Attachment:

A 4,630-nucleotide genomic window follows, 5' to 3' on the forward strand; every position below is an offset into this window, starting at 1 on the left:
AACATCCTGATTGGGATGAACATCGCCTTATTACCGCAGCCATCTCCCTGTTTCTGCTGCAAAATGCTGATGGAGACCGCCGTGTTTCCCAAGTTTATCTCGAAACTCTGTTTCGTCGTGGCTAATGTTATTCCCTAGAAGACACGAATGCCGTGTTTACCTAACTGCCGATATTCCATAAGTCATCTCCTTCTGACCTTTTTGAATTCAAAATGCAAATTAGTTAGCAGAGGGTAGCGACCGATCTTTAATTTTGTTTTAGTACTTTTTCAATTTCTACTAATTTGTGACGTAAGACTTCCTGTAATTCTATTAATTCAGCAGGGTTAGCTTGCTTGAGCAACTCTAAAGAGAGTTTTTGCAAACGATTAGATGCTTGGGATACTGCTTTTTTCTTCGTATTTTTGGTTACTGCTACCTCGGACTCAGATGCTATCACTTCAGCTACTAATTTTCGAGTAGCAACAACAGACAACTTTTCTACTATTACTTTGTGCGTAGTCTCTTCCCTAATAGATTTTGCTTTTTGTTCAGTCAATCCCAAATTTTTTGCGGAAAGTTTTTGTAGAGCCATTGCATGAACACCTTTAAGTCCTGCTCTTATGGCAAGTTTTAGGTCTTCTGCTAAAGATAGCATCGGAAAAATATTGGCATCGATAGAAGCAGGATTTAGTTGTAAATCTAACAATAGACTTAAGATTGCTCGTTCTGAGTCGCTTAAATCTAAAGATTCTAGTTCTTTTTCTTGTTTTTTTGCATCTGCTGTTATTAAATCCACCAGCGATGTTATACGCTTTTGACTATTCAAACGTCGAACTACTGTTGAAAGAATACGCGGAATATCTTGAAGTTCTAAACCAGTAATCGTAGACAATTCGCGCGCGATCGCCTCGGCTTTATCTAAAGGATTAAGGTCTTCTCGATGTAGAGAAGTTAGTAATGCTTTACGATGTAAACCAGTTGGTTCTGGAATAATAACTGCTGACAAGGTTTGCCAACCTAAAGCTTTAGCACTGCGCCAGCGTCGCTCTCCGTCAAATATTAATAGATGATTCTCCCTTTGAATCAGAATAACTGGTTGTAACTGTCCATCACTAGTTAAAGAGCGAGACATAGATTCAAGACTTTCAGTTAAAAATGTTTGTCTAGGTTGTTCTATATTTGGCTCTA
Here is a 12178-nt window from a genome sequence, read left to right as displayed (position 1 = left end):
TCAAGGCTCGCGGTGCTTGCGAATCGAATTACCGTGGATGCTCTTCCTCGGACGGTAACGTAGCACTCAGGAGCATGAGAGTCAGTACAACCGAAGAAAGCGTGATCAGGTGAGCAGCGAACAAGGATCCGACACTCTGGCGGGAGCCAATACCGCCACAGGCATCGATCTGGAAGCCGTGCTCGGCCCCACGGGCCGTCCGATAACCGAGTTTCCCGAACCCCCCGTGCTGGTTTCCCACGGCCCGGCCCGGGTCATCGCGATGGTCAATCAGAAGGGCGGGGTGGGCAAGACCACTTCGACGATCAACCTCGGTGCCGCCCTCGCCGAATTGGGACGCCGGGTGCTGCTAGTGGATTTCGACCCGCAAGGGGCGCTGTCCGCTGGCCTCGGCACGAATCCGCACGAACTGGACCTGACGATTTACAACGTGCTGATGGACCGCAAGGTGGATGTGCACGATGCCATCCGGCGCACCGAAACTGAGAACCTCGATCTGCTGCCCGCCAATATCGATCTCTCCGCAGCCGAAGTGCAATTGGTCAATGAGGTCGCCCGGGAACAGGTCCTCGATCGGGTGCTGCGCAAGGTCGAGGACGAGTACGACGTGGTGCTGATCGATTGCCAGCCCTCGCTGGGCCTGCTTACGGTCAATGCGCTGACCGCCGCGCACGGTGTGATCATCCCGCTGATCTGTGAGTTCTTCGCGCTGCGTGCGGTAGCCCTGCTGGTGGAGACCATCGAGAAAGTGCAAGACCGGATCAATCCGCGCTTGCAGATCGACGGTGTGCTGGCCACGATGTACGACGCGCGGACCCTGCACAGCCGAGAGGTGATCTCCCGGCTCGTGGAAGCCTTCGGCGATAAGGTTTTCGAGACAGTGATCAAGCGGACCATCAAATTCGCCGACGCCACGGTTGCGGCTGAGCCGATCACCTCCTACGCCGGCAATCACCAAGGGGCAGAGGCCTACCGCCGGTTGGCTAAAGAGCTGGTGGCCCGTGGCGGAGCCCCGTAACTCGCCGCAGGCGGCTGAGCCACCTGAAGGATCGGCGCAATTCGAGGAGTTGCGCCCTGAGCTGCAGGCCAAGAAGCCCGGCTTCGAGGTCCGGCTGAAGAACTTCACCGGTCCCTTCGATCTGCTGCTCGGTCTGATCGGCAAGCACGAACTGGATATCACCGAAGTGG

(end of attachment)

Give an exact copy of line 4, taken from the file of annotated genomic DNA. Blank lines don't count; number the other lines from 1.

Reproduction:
TCAAGGCTCGCGGTGCTTGCGAATCGAATTACCGTGGATGCTCTTCCTCGGACGGTAACGTAGCACTCAGGAGCATGAGAGTCAGTACAACCGAAGAAAGCGTGATCAGGTGAGCAGCGAACAAGGATCCGACACTCTGGCGGGAGCCAATACCGCCACAGGCATCGATCTGGAAGCCGTGCTCGGCCCCACGGGCCGTCCGATAACCGAGTTTCCCGAACCCCCCGTGCTGGTTTCCCACGGCCCGGCCCGGGTCATCGCGATGGTCAATCAGAAGGGCGGGGTGGGCAAGACCACTTCGACGATCAACCTCGGTGCCGCCCTCGCCGAATTGGGACGCCGGGTGCTGCTAGTGGATTTCGACCCGCAAGGGGCGCTGTCCGCTGGCCTCGGCACGAATCCGCACGAACTGGACCTGACGATTTACAACGTGCTGATGGACCGCAAGGTGGATGTGCACGATGCCATCCGGCGCACCGAAACTGAGAACCTCGATCTGCTGCCCGCCAATATCGATCTCTCCGCAGCCGAAGTGCAATTGGTCAATGAGGTCGCCCGGGAACAGGTCCTCGATCGGGTGCTGCGCAAGGTCGAGGACGAGTACGACGTGGTGCTGATCGATTGCCAGCCCTCGCTGGGCCTGCTTACGGTCAATGCGCTGACCGCCGCGCACGGTGTGATCATCCCGCTGATCTGTGAGTTCTTCGCGCTGCGTGCGGTAGCCCTGCTGGTGGAGACCATCGAGAAAGTGCAAGACCGGATCAATCCGCGCTTGCAGATCGACGGTGTGCTGGCCACGATGTACGACGCGCGGACCCTGCACAGCCGAGAGGTGATCTCCCGGCTCGTGGAAGCCTTCGGCGATAAGGTTTTCGAGACAGTGATCAAGCGGACCATCAAATTCGCCGACGCCACGGTTGCGGCTGAGCCGATCACCTCCTACGCCGGCAATCACCAAGGGGCAGAGGCCTACCGCCGGTTGGCTAAAGAGCTGGTGGCCCGTGGCGGAGCCCCGTAACTCGCCGCAGGCGGCTGAGCCACCTGAAGGATCGGCGCAATTCGAGGAGTTGCGCCCTGAGCTGCAGGCCAAGAAGCCCGGCTTCGAGGTCCGGCTGAAGAACTTCACCGGTCCCTTCGATCTGCTGCTCGGTCTGATCGGCAAGCACGAACTGGATATCACCGAAGTGG